United States: Hot Topics In Trademark Law 2015 Series: The Federal Circuit Clarifies Intent To Use – Part 2

Last Updated: January 8 2016
Article by Kevin O'Shea

Services Are Used In Commerce When They Are Rendered, Not Just When They Are Advertised

Note: This blog post is part of a series that reviews and discusses a number of significant trademark-related decisions handed down in 2015, including two from the U.S. Supreme Court and several from the U.S. Court of Appeals for the Federal Circuit and other Circuit Courts. Going forward, these rulings will impact how parties protect their trademark assets, including in particular the strategies that parties will need to employ to maximize their likelihood of success in litigation. To follow the entire blog series, click here. For more information, contact Kevin O'Shea.

The Federal Circuit recently aligned itself with other Circuits in holding that in the context of a service mark, "use in commerce" requires that the associated service actually be rendered, not just advertised. Couture v. Playdom, Inc., 778 F.3d 1379 (Fed. Cir. 2015).  In Couture, an individual registered the service mark "Playdom" based on an application claiming use of the service mark, as opposed to an intent-to-use application. Id. at 1380. In support of the application, the owner had submitted a screen shot from his company's single page website, which stated that the company "offer[ed] writing and production services for motion picture film, television, and new media." Id. However, no such services were actually rendered until several years after the application was filed. Id. In the interim, Playdom, Inc. (a Walt Disney company) filed an application for the mark "Playdom." Id. When the prior "Playdom" registration was cited, Playdom, Inc. sought to cancel the earlier registration because the service mark had not been used as of the date of the application. Id. The Trademark Trial and Appeal Board ("TTAB") granted the cancellation petition, holding that the owner of the registration "'had not rendered his services as of the filing date of his application' because he had 'merely posted a website advertising his readiness, willingness and ability to render said services,' and the registration was therefore void ab initio." Id. (quoting the TTAB's ruling).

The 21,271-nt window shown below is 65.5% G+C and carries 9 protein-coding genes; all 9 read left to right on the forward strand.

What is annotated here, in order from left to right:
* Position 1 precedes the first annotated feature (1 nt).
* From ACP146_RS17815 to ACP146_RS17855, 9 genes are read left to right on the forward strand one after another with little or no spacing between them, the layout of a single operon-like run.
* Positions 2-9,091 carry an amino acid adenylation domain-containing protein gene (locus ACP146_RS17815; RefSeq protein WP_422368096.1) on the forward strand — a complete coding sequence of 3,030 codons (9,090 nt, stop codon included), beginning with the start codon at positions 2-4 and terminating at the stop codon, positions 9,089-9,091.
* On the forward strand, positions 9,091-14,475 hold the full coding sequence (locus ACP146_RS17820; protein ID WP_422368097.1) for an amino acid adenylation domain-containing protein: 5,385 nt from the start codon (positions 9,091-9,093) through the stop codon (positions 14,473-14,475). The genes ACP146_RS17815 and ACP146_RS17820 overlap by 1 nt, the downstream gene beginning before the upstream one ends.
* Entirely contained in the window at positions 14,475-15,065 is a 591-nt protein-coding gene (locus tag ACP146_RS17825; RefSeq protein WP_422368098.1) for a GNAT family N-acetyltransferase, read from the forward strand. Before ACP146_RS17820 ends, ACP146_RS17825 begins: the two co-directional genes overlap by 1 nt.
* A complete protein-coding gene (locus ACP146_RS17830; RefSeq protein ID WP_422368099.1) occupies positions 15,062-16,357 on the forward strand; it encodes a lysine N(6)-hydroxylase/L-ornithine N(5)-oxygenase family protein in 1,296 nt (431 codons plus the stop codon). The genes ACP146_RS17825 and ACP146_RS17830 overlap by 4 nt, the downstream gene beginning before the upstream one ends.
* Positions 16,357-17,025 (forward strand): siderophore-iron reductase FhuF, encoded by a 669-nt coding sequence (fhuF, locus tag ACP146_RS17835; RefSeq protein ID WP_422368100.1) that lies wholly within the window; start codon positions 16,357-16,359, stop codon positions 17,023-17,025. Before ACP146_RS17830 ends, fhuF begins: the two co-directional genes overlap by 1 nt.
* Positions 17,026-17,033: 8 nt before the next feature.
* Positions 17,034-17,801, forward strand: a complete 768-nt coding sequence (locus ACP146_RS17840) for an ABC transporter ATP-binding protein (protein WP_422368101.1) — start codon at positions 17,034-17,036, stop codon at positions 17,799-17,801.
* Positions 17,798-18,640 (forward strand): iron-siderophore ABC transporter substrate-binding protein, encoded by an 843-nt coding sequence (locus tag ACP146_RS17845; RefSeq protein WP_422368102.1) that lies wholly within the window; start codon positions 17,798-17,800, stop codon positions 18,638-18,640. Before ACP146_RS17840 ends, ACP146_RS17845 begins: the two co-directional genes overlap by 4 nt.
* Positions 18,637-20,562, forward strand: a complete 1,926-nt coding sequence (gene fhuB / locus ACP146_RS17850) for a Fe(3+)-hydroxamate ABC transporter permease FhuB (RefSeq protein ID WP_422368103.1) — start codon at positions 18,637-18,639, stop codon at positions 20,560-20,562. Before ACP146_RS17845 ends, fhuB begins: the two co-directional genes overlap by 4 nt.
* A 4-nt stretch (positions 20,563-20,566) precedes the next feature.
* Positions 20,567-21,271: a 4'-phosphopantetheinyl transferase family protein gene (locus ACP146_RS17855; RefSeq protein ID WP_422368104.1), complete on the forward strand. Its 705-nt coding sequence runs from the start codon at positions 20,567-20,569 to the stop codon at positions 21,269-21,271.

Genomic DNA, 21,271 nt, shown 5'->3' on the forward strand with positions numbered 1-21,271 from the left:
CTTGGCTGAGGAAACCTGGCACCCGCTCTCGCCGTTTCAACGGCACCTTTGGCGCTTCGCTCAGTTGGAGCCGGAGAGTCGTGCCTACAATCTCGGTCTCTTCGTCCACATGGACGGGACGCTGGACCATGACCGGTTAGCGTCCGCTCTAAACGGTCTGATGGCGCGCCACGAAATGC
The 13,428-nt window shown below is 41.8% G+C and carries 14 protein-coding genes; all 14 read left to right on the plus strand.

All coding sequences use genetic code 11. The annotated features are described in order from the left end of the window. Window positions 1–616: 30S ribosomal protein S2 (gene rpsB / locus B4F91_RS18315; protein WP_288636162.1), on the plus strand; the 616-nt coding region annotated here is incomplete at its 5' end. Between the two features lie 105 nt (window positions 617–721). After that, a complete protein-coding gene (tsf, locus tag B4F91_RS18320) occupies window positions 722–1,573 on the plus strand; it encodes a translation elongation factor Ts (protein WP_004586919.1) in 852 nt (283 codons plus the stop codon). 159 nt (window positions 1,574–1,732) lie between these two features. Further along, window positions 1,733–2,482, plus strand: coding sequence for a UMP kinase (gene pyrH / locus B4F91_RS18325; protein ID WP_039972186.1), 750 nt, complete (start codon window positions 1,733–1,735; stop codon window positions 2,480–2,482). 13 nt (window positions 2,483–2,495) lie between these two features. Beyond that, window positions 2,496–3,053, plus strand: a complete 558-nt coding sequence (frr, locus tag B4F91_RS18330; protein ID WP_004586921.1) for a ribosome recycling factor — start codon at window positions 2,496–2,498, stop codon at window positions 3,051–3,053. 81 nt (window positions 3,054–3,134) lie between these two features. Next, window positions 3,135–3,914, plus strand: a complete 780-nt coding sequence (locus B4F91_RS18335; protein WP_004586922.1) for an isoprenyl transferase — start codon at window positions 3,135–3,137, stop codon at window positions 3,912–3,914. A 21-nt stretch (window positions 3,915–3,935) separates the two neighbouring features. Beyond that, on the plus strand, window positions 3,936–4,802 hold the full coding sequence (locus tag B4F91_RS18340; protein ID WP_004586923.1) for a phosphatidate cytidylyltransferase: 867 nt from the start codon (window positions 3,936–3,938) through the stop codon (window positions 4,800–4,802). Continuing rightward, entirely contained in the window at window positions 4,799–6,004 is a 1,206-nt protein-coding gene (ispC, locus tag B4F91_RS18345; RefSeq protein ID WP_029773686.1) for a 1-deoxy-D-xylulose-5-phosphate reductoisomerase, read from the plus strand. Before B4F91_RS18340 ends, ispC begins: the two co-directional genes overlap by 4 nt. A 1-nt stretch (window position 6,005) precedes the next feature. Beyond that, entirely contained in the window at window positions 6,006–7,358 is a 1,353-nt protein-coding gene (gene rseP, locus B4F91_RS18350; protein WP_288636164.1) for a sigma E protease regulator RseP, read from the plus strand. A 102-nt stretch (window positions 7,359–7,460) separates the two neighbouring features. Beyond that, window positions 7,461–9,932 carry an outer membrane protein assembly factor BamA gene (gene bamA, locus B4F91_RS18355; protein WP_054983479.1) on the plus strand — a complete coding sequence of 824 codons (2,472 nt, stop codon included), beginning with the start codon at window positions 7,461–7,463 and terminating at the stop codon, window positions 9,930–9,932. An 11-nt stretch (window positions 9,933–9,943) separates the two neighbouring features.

The Federal Circuit previously ruled that "[a]t the very least, in order for an applicant to meet the use requirement, there must be an open and notorious public offering of the services to those for whom the services are intended." Id. at 1381 (quoting Aycock Eng'g, Inc. v. Airflite, Inc., 560 F.3d 1350, 1357 (Fed. Cir. 2009)). But the applicant in Aycock had not made an "open and notorious public offering of his ... service to intended customers" and therefore the registration failed at that threshold step, without consideration for whether actual provision of the service was necessary. Id. Thus, the Federal Circuit had not addressed whether the offering of a service, without the actual provision of a service, is sufficient to constitute use in commerce under Lanham Act § 45, 15 U.S.C. § 1127. Id.

The court initially noted that "[t]here is no such thing as property in a trademark except as a right appurtenant to an established business or trade in connection with which the mark is employed...." Id. (quoting United Drug co. v. Theodore Rectanus Co.. 248 U.S. 90, 97 (1918)). Based on this caselaw and the statutory text, the court held that a service mark is used in commerce, so as to support an application under Lanham Act § 1(a), only when the service mark is used or displayed in connection with the related service and the advertised services are rendered. Id. at 1381-82; accord International Bancorp, LLC v. Societe des Bains de Mer et du Cercle des Estrangers a Monaco, 329 F.3d 359, 361-66 (4th Cir. 2003) (reaching the same conclusion in the context of a litigation action); Sensient Techs. Corp. v. Sensory Effects Flavor Co., 613 F.3d 754, 759-63 (8th Cir. 2010) (same); Buti v. Impressa Perosa, S.R.L., 139 F.3d 98, 100-03 (2d Cir. 1998) (same).

Thus, practitioners must be certain that the services associated with a service mark have actually been rendered, and not just advertised, when filing a use-based application under Lanham Act § 1(a). If services were not actually rendered to a consumer, a resulting registration can be found void ab initio, through a cancellation (or presumably an opposition) or in infringement litigation. On the other hand, a party accused of infringement or seeking to cancel or oppose a registration should take discovery to determine the actual first date of use – i.e., advertising the services in connection with the service mark and the actual rendering of services to a consumer – to determine if the asserted service mark can be challenged.

The content of this article is intended to provide a general guide to the subject matter. Specialist advice should be sought about your specific circumstances.

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